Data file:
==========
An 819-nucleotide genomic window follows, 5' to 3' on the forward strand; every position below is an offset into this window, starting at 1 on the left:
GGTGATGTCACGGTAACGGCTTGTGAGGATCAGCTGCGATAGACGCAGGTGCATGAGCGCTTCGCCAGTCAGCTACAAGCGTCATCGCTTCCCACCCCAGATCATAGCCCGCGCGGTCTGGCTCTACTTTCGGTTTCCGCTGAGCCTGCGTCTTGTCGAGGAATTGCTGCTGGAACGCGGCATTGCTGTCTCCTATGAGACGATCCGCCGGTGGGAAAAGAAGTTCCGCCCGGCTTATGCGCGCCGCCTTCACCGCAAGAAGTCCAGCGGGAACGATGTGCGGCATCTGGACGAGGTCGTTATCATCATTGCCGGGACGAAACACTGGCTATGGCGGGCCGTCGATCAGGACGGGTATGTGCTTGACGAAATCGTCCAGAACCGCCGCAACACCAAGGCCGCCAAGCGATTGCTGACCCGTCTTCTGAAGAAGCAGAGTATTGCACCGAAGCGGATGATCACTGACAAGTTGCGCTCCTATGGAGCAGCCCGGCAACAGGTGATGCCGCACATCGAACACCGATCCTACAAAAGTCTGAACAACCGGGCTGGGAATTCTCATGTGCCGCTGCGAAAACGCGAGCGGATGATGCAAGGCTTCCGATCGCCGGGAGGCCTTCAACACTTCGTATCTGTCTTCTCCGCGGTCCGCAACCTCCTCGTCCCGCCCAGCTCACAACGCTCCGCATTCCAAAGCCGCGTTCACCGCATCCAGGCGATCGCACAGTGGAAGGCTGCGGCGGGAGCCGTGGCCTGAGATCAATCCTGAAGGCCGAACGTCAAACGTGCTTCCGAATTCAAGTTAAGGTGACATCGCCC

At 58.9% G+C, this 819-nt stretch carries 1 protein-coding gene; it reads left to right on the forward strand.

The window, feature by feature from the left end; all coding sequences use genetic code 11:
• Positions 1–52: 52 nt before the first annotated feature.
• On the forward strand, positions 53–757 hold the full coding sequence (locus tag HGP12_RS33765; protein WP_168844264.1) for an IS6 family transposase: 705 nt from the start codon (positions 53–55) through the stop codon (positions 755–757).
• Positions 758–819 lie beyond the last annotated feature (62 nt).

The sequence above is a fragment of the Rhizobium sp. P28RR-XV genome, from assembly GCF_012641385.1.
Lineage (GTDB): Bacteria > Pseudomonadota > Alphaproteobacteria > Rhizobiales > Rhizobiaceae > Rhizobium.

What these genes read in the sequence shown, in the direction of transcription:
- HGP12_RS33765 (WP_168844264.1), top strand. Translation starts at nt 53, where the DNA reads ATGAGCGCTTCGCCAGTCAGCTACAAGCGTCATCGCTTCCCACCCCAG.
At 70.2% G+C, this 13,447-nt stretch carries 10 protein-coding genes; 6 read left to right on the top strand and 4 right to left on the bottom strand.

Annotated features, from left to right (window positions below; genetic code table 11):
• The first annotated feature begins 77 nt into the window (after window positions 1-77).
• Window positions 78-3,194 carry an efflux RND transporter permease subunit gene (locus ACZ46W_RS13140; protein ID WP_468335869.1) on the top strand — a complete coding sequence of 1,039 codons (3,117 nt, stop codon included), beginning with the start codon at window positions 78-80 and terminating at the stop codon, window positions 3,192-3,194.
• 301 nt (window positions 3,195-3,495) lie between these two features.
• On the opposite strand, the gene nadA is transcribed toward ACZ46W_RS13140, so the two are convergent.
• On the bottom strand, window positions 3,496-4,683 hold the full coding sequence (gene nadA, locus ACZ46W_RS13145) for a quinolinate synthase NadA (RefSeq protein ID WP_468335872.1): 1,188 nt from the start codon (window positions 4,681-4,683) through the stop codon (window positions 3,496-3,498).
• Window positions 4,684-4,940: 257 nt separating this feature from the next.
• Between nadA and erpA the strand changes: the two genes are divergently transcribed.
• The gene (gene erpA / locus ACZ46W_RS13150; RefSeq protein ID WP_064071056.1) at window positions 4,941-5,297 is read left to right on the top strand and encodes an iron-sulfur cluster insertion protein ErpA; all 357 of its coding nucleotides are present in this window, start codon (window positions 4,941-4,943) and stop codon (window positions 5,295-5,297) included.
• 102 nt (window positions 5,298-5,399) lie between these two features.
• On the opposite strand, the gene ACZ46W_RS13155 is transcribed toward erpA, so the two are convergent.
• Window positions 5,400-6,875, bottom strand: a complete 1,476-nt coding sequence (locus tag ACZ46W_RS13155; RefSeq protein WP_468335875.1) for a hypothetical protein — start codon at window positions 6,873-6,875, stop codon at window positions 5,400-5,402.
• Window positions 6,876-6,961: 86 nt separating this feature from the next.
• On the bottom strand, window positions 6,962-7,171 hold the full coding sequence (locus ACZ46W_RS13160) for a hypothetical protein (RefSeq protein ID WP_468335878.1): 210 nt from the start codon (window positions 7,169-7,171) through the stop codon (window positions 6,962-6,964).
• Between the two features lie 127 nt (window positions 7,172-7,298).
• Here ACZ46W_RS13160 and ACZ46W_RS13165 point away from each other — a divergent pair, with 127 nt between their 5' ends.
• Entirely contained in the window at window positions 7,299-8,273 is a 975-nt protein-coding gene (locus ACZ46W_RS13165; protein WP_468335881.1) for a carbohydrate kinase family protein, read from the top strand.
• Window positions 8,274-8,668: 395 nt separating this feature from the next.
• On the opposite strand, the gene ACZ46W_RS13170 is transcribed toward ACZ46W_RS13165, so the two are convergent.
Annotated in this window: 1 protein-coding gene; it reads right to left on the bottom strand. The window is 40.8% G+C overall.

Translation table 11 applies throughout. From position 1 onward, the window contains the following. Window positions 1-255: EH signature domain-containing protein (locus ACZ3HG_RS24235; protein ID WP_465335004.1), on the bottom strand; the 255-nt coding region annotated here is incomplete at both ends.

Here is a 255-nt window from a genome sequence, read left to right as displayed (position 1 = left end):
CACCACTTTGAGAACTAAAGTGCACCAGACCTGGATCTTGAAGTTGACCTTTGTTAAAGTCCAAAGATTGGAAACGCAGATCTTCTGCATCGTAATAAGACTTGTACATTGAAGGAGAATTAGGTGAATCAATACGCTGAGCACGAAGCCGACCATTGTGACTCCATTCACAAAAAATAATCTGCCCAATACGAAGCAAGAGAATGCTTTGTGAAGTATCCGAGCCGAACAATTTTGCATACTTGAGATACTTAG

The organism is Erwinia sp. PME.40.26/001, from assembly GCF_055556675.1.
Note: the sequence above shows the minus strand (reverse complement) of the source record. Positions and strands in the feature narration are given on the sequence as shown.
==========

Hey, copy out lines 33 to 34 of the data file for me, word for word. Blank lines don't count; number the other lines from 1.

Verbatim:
Translation table 11 applies throughout. From position 1 onward, the window contains the following. Window positions 1-255: EH signature domain-containing protein (locus ACZ3HG_RS24235; protein ID WP_465335004.1), on the bottom strand; the 255-nt coding region annotated here is incomplete at both ends.

Here is a 255-nt window from a genome sequence, read left to right as displayed (position 1 = left end):